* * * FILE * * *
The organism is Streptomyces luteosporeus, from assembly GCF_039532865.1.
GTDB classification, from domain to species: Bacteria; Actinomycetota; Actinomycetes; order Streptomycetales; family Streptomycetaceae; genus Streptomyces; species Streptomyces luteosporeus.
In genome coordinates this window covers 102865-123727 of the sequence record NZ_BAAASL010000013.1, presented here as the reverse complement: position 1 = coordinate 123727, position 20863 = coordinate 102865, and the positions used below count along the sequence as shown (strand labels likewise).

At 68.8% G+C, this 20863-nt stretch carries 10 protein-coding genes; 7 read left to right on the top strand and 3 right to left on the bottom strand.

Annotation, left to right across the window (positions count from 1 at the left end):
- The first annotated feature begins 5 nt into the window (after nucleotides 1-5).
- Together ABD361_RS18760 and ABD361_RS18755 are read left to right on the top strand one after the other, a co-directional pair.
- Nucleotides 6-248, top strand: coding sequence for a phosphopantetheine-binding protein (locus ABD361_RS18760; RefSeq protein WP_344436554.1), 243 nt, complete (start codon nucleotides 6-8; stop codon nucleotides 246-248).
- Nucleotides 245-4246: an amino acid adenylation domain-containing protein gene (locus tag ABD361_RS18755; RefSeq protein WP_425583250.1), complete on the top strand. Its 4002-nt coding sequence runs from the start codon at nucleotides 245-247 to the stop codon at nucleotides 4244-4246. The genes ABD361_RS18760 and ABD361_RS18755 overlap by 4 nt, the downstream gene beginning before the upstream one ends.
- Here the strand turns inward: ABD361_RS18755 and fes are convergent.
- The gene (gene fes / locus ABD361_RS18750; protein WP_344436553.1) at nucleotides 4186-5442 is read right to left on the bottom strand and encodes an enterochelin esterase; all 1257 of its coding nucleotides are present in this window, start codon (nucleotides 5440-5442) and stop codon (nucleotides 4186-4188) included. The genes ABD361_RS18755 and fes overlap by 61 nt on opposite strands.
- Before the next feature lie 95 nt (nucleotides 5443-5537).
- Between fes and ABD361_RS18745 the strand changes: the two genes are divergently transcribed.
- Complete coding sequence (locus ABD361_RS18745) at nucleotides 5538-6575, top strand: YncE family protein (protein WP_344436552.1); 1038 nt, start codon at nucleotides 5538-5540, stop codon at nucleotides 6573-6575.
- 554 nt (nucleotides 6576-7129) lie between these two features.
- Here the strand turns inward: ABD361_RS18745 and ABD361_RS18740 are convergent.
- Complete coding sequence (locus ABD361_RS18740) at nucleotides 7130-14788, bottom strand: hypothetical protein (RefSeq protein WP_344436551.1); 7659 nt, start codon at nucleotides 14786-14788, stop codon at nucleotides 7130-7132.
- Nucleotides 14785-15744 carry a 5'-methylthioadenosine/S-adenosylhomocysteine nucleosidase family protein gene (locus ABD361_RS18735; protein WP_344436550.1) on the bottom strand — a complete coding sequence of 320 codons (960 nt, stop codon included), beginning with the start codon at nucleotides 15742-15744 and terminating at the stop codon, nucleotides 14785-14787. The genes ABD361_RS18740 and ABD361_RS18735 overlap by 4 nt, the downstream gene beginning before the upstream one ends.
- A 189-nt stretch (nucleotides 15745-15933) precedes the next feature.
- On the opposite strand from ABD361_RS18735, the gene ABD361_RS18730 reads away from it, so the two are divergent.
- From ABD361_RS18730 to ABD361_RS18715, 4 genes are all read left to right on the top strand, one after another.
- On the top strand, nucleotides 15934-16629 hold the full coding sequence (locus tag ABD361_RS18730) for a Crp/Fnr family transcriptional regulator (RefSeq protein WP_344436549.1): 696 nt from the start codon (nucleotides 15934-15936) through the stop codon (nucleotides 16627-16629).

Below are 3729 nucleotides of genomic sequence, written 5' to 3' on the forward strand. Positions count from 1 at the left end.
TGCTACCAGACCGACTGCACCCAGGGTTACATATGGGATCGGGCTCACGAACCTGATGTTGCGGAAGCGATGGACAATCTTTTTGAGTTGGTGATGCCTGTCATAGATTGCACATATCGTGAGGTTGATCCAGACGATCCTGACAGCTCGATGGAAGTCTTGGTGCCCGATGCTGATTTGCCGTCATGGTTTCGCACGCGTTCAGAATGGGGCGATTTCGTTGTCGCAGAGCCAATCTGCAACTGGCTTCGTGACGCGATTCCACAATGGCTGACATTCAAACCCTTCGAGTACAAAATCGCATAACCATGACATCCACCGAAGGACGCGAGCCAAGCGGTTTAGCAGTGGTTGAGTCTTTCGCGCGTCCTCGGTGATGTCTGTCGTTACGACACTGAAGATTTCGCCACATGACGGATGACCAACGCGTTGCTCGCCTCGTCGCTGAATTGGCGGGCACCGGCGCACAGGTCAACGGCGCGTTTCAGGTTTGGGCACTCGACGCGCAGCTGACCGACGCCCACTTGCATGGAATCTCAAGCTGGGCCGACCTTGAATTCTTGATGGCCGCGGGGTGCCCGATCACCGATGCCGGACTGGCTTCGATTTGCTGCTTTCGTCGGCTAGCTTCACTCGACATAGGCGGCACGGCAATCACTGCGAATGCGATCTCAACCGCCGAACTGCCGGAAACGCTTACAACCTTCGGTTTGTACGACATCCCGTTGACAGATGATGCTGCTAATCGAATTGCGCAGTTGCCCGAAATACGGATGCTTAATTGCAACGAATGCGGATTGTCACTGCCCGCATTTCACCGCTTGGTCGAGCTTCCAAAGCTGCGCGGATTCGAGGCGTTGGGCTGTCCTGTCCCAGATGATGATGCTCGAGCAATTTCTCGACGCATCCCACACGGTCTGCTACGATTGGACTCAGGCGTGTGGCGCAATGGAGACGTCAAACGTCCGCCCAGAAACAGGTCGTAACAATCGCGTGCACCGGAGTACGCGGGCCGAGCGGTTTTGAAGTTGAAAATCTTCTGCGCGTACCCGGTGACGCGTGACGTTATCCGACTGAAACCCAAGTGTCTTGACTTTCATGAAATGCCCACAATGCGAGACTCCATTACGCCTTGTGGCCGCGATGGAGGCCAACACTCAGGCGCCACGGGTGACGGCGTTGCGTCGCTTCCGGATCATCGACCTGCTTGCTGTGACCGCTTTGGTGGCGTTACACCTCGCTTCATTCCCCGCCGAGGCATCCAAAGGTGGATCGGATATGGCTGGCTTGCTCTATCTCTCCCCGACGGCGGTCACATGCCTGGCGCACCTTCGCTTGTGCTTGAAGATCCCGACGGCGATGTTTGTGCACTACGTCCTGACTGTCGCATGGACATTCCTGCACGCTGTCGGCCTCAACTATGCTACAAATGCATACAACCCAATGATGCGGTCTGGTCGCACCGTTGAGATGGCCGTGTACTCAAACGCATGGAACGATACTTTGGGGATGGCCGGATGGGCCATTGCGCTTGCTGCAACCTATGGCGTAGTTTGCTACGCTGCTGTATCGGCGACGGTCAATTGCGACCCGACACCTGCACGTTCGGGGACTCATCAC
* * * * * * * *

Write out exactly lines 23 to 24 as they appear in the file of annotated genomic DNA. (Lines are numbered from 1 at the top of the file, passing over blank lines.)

Below are 3729 nucleotides of genomic sequence, written 5' to 3' on the forward strand. Positions count from 1 at the left end.
TGCTACCAGACCGACTGCACCCAGGGTTACATATGGGATCGGGCTCACGAACCTGATGTTGCGGAAGCGATGGACAATCTTTTTGAGTTGGTGATGCCTGTCATAGATTGCACATATCGTGAGGTTGATCCAGACGATCCTGACAGCTCGATGGAAGTCTTGGTGCCCGATGCTGATTTGCCGTCATGGTTTCGCACGCGTTCAGAATGGGGCGATTTCGTTGTCGCAGAGCCAATCTGCAACTGGCTTCGTGACGCGATTCCACAATGGCTGACATTCAAACCCTTCGAGTACAAAATCGCATAACCATGACATCCACCGAAGGACGCGAGCCAAGCGGTTTAGCAGTGGTTGAGTCTTTCGCGCGTCCTCGGTGATGTCTGTCGTTACGACACTGAAGATTTCGCCACATGACGGATGACCAACGCGTTGCTCGCCTCGTCGCTGAATTGGCGGGCACCGGCGCACAGGTCAACGGCGCGTTTCAGGTTTGGGCACTCGACGCGCAGCTGACCGACGCCCACTTGCATGGAATCTCAAGCTGGGCCGACCTTGAATTCTTGATGGCCGCGGGGTGCCCGATCACCGATGCCGGACTGGCTTCGATTTGCTGCTTTCGTCGGCTAGCTTCACTCGACATAGGCGGCACGGCAATCACTGCGAATGCGATCTCAACCGCCGAACTGCCGGAAACGCTTACAACCTTCGGTTTGTACGACATCCCGTTGACAGATGATGCTGCTAATCGAATTGCGCAGTTGCCCGAAATACGGATGCTTAATTGCAACGAATGCGGATTGTCACTGCCCGCATTTCACCGCTTGGTCGAGCTTCCAAAGCTGCGCGGATTCGAGGCGTTGGGCTGTCCTGTCCCAGATGATGATGCTCGAGCAATTTCTCGACGCATCCCACACGGTCTGCTACGATTGGACTCAGGCGTGTGGCGCAATGGAGACGTCAAACGTCCGCCCAGAAACAGGTCGTAACAATCGCGTGCACCGGAGTACGCGGGCCGAGCGGTTTTGAAGTTGAAAATCTTCTGCGCGTACCCGGTGACGCGTGACGTTATCCGACTGAAACCCAAGTGTCTTGACTTTCATGAAATGCCCACAATGCGAGACTCCATTACGCCTTGTGGCCGCGATGGAGGCCAACACTCAGGCGCCACGGGTGACGGCGTTGCGTCGCTTCCGGATCATCGACCTGCTTGCTGTGACCGCTTTGGTGGCGTTACACCTCGCTTCATTCCCCGCCGAGGCATCCAAAGGTGGATCGGATATGGCTGGCTTGCTCTATCTCTCCCCGACGGCGGTCACATGCCTGGCGCACCTTCGCTTGTGCTTGAAGATCCCGACGGCGATGTTTGTGCACTACGTCCTGACTGTCGCATGGACATTCCTGCACGCTGTCGGCCTCAACTATGCTACAAATGCATACAACCCAATGATGCGGTCTGGTCGCACCGTTGAGATGGCCGTGTACTCAAACGCATGGAACGATACTTTGGGGATGGCCGGATGGGCCATTGCGCTTGCTGCAACCTATGGCGTAGTTTGCTACGCTGCTGTATCGGCGACGGTCAATTGCGACCCGACACCTGCACGTTCGGGGACTCATCAC